Duties on Transfers of Immovables in Québec: Implementation of Previously Announced Amendments
On November 16, 2016, the Minister, Carlos J. Leitão, tabled Bill 112 giving effect to several fiscal measures announced in the Budget Speech delivered on March 17, 2016.
Among the measures set out in Bill 112 are the modifications announced to the Act respecting duties on transfers of immovables (CQLR c. D-15.1) (the “Act”). Bill 112 must still go before a parliamentary commission before its adoption.
The measures announced in the Budget Speech revolve around the following three main changes:
- Imposing mutation duties at the time of the transfer of an immovable, as opposed to the time of its registration in the land register – thereby imposing off-title transfers of an immovable;
- Amending the conditions of certain exemptions from payment of mutation duties, in particular in respect of transfers between closely-related parties, and introducing a requirement that the exemption conditions underlying the exemption be maintained for a period of 24 months following an exempt transfer;
- Introducing new conditions applicable to exemptions, specifically in respect of transfers between former de facto (common-law) spouses and transfers in favour of an international governmental organization that has entered into an agreement with the Government with respect to its establishment in Québec.
It is worthwhile noting that the measures will only apply to transfers of immovables occurring after March 17, 2016.
Bill 112, entitled An Act to give effect mainly to fiscal measures announced in the Budget Speech delivered on 17 March 2016, details the means by which these amendments will be implemented. One should note that Bill 112 will only come into force on the date of its passage by the National Assembly and its assent thereto by the Lieutenant-Governor.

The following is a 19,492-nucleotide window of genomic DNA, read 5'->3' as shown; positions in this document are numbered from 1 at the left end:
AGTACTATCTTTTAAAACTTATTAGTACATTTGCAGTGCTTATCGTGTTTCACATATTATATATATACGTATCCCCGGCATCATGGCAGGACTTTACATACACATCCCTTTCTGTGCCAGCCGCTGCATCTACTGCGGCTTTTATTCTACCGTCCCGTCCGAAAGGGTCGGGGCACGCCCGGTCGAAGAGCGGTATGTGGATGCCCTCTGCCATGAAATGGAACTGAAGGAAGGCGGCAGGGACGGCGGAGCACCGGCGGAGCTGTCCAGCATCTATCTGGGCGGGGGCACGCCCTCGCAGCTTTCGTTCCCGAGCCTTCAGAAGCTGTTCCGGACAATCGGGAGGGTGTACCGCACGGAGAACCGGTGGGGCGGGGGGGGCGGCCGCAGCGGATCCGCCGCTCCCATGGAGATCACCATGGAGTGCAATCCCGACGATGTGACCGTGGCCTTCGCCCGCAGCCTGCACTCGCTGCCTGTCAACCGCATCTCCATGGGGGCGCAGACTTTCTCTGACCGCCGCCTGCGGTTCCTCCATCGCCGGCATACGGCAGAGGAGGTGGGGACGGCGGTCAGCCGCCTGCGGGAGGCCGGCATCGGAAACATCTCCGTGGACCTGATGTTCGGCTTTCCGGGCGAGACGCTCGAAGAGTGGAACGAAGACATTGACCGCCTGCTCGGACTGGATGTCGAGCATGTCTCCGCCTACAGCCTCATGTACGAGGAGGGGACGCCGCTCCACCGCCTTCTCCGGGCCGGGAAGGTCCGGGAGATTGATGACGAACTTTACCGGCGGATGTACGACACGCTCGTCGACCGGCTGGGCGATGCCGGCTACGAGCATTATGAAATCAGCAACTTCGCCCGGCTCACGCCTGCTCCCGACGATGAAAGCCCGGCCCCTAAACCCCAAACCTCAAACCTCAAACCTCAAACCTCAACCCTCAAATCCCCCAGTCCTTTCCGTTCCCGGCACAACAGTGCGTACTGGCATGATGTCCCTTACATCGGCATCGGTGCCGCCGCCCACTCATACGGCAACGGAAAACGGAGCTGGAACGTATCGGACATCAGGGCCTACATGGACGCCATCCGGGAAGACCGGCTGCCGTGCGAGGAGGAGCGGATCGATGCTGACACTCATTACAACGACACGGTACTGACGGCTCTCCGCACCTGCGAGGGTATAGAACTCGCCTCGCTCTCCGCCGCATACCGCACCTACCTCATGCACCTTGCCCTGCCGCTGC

Droits sur les mutations immobilières : Mise en œuvre des modifications annoncées
Le ministre Carlos J. Leitão a déposé le 16 novembre 2016 le Projet de loi 112 mettant en œuvre certaines mesures fiscales annoncées lors du discours sur le budget du 17 mars 2016.
Parmi les mesures reflétés au Projet de loi 112, on retrouve les modifications annoncées à la Loi concernant les droits sur les mutations immobilières (CLRQ c. D-15.1) (la « Loi »). Le Projet de loi 112 doit encore être examiné en commission parlementaire avant son adoption.
Ces modifications annoncées au discours du budget sont principalement de trois ordres :
- Imposer le droit sur les mutations au moment du transfert d’un immeuble, et non au moment de son inscription au registre foncier – ayant pour effet d’imposer les transferts d’immeubles effectués hors titres;
- Modifier certaines conditions d’exonération du droit sur les mutations, notamment entre parties étroitement liées, et d’insérer une exigence du maintien de la condition d’exonération pour une période de 24 mois suivant un transfert exonéré;
- Introduire de nouvelles conditions d’exonération, notamment à l’égard des transferts effectués entre ex-conjoints de fait et de transferts effectués en faveur d’une organisation internationale gouvernementale qui a conclu une entente avec le gouvernement relativement à son établissement au Québec.